abstract = "Understanding how disturbance affects biodiversity is important for both fundamental and applied reasons. Here, I investigate how disturbances with different ecological effects change biodiversity metrics. I define three main types of disturbance effects: D disturbance (shifts in mortality rate), B disturbance (shifts in reproductive rates) and K disturbance (shifts in carrying capacity). Numerous composite disturbances can be defined including any combination of these three types of ecological effects. The consequences of D, B and K disturbances, as well as of composite DBK disturbances are examined by comparing metrics before and after a disturbance, in disturbed and undisturbed communities. I use simulations of neutral communities and examine species richness, total abundance and species abundance distributions. The patterns of change in biodiversity metrics are consistent among different types of disturbance. K disturbance has the most severe effects, followed by D disturbance, and B disturbance has nearly negligible effects. Consequences of composite DBK disturbances are more complex than any of the three types of disturbance, with unimodal relationships along a disturbance gradient arising when D, B and K are negatively correlated. Importantly, regardless of disturbance type, community isolation enhances the negative consequences and hinders the positive effects of disturbances.",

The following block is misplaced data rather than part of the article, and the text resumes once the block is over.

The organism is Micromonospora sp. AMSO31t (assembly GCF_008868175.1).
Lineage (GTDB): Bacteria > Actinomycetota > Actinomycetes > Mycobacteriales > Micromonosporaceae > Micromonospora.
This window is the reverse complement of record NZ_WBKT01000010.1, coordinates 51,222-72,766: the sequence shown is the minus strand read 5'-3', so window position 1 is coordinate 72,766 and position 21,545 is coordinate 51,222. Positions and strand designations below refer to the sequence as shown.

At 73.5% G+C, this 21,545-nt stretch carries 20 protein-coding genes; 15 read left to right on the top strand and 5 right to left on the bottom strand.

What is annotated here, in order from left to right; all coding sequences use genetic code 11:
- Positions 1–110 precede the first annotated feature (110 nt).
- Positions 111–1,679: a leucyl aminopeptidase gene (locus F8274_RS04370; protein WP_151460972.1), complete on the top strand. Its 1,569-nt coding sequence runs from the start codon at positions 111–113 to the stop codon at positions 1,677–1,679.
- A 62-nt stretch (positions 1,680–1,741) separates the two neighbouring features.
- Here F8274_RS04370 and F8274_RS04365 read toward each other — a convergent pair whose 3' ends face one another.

keywords = "perturbation, species richness, neutral model, stress, threat, diversity, species abundance distributions, neutral theory, rain-forests, coral-reefs, communities, ecology, productivity, pollution, patterns",
author = "Maria Dornelas",
year = "2010",
month = "11",
day = "27",
doi = "10.1098/rstb.2010.0295",